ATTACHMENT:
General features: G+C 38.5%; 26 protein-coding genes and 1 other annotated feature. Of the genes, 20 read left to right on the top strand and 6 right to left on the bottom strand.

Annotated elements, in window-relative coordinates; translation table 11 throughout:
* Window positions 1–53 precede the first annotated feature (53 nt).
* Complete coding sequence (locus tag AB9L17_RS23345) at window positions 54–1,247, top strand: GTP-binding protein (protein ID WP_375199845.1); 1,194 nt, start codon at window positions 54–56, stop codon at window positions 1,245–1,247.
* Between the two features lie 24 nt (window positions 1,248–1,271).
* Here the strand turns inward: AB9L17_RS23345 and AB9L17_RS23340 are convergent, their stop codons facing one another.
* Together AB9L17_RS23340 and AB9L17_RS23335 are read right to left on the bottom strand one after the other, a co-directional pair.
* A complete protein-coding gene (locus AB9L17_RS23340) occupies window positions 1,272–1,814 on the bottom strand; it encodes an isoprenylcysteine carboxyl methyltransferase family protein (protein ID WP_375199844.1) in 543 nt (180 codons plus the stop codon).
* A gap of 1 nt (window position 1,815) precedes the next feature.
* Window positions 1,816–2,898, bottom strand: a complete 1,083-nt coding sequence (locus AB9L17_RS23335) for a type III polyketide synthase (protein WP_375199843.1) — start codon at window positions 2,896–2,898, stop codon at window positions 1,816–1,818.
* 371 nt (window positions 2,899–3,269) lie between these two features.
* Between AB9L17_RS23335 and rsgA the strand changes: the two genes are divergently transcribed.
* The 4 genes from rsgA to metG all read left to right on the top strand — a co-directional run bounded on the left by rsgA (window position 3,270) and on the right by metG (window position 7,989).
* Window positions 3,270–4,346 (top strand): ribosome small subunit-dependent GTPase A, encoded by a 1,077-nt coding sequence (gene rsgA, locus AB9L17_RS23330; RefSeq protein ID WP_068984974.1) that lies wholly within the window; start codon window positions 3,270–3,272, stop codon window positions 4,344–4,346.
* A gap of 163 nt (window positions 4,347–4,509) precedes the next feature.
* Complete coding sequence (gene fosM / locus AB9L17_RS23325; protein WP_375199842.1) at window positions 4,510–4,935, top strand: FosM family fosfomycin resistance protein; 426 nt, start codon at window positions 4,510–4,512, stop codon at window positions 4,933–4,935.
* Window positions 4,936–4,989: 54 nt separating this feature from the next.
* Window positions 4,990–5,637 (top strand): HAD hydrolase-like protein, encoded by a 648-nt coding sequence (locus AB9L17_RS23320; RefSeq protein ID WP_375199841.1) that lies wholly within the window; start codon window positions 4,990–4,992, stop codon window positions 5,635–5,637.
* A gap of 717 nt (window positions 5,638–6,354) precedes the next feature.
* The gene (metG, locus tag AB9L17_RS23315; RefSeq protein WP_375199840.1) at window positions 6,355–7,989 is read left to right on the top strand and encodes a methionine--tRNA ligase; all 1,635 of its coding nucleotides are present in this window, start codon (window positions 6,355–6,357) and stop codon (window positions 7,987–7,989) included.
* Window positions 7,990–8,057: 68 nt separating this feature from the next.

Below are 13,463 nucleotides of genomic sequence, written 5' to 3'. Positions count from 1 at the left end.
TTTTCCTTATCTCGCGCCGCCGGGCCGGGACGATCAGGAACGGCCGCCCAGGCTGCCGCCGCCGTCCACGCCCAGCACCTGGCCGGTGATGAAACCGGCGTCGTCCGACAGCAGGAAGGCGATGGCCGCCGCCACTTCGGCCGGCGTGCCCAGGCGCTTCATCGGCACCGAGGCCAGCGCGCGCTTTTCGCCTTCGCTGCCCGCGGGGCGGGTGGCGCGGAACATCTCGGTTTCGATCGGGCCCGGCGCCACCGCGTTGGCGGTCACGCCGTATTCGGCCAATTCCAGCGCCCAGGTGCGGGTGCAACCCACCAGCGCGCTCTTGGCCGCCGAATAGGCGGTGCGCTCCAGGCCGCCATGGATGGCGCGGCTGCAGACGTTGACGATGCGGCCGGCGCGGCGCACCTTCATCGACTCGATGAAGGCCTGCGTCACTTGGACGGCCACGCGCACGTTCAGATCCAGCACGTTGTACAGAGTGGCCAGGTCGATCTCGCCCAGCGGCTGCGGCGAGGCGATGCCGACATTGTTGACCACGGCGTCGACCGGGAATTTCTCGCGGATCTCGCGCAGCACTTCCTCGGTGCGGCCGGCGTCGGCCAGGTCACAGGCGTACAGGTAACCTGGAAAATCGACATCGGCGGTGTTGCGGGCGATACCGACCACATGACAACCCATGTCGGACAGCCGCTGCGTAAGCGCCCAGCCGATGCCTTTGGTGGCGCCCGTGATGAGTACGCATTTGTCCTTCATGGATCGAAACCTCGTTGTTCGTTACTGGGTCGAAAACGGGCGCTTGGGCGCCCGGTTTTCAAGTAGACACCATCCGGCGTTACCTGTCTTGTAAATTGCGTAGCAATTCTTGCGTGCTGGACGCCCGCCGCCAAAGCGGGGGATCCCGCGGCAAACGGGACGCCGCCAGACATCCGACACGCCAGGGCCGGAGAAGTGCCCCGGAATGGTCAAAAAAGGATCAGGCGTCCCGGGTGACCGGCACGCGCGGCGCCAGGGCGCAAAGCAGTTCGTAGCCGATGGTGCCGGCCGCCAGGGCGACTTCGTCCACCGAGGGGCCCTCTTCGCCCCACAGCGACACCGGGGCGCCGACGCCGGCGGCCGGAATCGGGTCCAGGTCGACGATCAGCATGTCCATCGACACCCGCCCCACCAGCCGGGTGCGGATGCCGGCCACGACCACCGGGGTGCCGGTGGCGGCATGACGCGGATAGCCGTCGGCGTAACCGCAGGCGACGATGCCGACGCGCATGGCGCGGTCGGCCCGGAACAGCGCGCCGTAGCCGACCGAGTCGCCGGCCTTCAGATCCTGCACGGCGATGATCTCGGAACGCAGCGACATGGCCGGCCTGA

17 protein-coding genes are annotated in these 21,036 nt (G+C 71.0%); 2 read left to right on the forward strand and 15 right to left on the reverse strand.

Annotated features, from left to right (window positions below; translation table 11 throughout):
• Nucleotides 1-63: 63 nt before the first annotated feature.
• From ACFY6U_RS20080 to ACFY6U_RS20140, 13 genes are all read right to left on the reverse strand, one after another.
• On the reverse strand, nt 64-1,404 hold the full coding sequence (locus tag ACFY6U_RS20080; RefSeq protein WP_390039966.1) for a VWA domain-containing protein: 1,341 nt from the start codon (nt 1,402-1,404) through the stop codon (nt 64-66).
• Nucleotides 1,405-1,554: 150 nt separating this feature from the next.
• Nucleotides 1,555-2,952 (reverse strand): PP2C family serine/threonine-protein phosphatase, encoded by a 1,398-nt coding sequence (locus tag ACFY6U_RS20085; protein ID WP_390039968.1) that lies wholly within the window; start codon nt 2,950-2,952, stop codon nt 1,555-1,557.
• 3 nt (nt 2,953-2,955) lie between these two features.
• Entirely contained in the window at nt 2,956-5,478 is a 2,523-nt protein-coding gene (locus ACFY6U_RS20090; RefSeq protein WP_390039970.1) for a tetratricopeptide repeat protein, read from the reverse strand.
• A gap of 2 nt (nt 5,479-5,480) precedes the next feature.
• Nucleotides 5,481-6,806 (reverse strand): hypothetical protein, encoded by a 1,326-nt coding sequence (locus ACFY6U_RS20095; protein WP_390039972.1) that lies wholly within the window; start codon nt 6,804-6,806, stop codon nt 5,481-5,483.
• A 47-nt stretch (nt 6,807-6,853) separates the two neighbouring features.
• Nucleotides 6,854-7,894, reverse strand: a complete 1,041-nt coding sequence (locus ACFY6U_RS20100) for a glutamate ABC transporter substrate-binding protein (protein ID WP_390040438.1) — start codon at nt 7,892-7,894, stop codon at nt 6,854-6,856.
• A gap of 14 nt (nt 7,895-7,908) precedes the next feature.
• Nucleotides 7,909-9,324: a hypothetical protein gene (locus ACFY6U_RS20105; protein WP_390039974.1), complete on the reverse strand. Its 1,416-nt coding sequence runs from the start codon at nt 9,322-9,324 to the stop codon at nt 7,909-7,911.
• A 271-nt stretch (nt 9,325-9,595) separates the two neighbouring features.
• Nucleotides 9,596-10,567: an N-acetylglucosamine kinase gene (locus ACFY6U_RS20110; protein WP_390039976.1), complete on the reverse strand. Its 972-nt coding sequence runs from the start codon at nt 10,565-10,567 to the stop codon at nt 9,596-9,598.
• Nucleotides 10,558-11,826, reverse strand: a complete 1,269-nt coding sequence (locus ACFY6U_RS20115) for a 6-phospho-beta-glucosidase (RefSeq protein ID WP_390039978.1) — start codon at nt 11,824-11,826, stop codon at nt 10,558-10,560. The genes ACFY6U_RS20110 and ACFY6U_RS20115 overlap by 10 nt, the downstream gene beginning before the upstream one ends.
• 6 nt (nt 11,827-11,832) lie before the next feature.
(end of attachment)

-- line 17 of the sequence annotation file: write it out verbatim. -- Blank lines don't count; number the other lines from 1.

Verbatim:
* Window positions 4,936–4,989: 54 nt separating this feature from the next.